Before his appointment to flag rank, he served as special counsel to the Chief of Naval Operations, the senior staff judge advocate for the Commander, U.S. Pacific Command, and as the fleet judge advocate for the Commander, U.S. Seventh Fleet. He also earned a Master of Arts in National Security and Strategic Studies from the Naval War College in Newport, Rhode Island.
“During my time in the Navy I have been exposed to important men and women of character who modeled great examples for me,” he said. “They also gave me an opportunity to participate in momentous events for our country.”
Crawford was serving in the Pentagon as deputy legal counsel to the Chairman of the Joint Chiefs of Staff on 9/11 when Al-Qaeda terrorists seized a passenger jet and crashed it into the headquarters of the Department of Defense. “I was an action officer when the event happened,” he said. “I worked on our watch team to understand the situation and determine what steps to take. It was an opportunity for me to make a contribution to our country at a time when it was needed. People often focus on being the best. But I appreciate UCLA coach John Wooden’s approach: “Don’t worry about being better than someone else. Instead, be at your best when your best is needed.”
LEADING THE NAVY’S LEGAL TEAM
From 2007-2011 Crawford served as the legal counsel to the Chairman, Joint Chiefs of Staff, and then spent one year as Commander, NATO Rule of Law Field Support Mission/Rule of Law Field Force-Afghanistan.
“My wife Elizabeth and I have twin 9-year-old boys, Nicholas and Alexander,” Crawford said. “They were only three when I was deployed to Afghanistan, and I know personally what a hardship it is for military families when a parent is serving abroad. My wife is a strong woman and a great mother, who helps keep me grounded.”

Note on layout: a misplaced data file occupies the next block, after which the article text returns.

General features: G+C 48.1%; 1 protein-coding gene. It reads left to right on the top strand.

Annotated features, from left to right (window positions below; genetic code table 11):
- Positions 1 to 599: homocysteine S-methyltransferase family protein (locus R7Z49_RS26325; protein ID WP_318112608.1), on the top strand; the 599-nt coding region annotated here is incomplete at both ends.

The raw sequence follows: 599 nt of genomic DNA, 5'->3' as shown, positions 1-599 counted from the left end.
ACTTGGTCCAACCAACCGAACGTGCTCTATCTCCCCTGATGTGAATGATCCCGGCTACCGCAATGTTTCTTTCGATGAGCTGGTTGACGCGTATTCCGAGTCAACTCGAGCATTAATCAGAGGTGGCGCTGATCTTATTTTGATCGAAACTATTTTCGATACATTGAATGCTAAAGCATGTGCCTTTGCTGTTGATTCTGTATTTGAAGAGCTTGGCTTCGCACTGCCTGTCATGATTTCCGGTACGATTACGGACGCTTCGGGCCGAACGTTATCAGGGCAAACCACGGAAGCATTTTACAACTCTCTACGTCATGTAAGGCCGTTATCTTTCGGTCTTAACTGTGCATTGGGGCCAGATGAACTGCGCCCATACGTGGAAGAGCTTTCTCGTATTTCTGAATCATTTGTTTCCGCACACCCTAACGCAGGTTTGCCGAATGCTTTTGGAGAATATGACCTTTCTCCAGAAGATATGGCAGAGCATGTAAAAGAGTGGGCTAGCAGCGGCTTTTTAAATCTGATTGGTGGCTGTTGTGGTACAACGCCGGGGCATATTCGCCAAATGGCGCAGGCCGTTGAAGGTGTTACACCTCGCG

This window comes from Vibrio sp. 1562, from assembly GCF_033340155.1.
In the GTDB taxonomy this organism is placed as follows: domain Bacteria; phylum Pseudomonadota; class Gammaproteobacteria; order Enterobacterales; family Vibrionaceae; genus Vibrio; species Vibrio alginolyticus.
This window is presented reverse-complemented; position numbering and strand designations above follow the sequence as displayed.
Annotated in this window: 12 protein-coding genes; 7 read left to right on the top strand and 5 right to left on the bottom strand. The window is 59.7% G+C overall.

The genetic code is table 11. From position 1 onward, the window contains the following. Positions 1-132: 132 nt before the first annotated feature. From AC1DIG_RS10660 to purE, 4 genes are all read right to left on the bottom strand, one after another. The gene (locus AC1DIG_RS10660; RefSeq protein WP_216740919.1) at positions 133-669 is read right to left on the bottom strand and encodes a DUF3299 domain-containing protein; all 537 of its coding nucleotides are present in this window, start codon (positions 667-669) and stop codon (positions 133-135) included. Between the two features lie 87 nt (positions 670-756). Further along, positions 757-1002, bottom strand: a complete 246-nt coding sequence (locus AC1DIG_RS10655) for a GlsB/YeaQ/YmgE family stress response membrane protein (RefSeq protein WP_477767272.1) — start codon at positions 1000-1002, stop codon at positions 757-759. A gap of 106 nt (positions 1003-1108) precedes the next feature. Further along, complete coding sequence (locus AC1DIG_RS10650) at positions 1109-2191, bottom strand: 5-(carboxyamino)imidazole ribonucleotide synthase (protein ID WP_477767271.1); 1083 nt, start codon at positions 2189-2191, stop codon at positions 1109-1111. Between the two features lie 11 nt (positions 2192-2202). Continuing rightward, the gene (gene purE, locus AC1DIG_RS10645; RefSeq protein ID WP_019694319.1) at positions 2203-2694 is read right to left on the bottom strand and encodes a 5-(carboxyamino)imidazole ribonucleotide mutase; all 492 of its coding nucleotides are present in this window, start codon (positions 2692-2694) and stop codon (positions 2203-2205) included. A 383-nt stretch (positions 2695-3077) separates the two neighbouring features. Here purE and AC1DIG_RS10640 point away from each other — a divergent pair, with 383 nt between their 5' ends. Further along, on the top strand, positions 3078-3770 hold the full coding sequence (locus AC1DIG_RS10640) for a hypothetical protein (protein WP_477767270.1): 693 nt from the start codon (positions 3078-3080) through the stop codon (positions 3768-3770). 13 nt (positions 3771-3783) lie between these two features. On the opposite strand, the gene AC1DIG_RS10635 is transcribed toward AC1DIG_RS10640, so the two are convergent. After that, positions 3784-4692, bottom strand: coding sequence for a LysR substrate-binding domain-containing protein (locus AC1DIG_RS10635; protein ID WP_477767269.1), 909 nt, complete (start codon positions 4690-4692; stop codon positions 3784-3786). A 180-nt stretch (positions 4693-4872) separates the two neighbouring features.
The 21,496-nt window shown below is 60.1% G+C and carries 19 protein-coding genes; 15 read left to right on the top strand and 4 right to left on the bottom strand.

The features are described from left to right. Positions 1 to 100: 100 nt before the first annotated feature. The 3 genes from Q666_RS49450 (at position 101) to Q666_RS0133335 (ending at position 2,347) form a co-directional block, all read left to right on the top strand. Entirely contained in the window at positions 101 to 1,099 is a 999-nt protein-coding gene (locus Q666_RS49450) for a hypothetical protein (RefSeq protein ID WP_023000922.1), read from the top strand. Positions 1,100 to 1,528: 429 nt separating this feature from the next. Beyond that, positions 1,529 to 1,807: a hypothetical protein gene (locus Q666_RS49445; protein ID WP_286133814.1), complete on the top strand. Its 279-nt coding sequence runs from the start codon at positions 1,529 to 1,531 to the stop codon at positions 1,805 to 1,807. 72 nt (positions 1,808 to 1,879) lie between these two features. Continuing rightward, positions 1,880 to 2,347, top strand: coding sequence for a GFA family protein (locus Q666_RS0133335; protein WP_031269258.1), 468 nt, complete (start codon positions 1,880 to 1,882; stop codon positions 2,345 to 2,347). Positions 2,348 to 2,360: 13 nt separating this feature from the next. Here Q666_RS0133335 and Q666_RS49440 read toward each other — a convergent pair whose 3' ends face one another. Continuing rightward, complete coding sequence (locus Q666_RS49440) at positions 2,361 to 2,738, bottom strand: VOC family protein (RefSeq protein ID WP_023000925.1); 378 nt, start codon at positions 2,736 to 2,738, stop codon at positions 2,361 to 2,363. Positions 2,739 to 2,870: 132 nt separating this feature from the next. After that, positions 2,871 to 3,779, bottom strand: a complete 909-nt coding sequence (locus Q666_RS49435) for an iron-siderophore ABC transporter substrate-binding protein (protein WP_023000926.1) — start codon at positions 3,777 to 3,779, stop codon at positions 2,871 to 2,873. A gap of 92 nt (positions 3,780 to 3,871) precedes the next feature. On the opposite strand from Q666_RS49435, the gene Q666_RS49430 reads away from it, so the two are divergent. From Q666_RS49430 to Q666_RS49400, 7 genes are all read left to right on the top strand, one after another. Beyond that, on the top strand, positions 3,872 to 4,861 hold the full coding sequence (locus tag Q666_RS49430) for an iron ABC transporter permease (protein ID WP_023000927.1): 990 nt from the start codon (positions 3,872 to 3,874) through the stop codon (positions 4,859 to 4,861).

Crawford’s personal decorations include the Distinguished Service Medal, the Defense Superior Service Medal (three awards), the Legion of Merit (three awards), the Defense Meritorious Service Medal, the Meritorious Service Medal (two awards), the Navy and Marine Corps Commendation Medal (three awards), and the Navy and Marine Corps Achievement Medal.
From 2012 to 2015, Crawford was the deputy JAG of the Navy and Commander, Naval Legal Service Command, before assuming his current role. He is now the principal military legal counsel to the Secretary of the Navy and the Chief of Naval Operations and serves as the Department of Defense Representative for Ocean Policy Affairs.
Today, Crawford leads the 2,300 attorneys, enlisted and civilian employees of the worldwide Navy JAG Corps community. “We are always seeking young lawyers with an interest in public sector law,” he said. “We have an outstanding organization that is dedicated to service and committed to excellence.”
Crawford plans to complete his tour of duty with the Navy in the Summer of 2018. “At this point, I haven’t thought about my future beyond that,” he said. “One of the options might be going back to a college or university in administration.”
Reflecting on his Naval career, Crawford said, “I have always tried to make contributions to others. For me, life is about my faith, my family, my friends and myself. The deepest rewards in life come from putting others first.”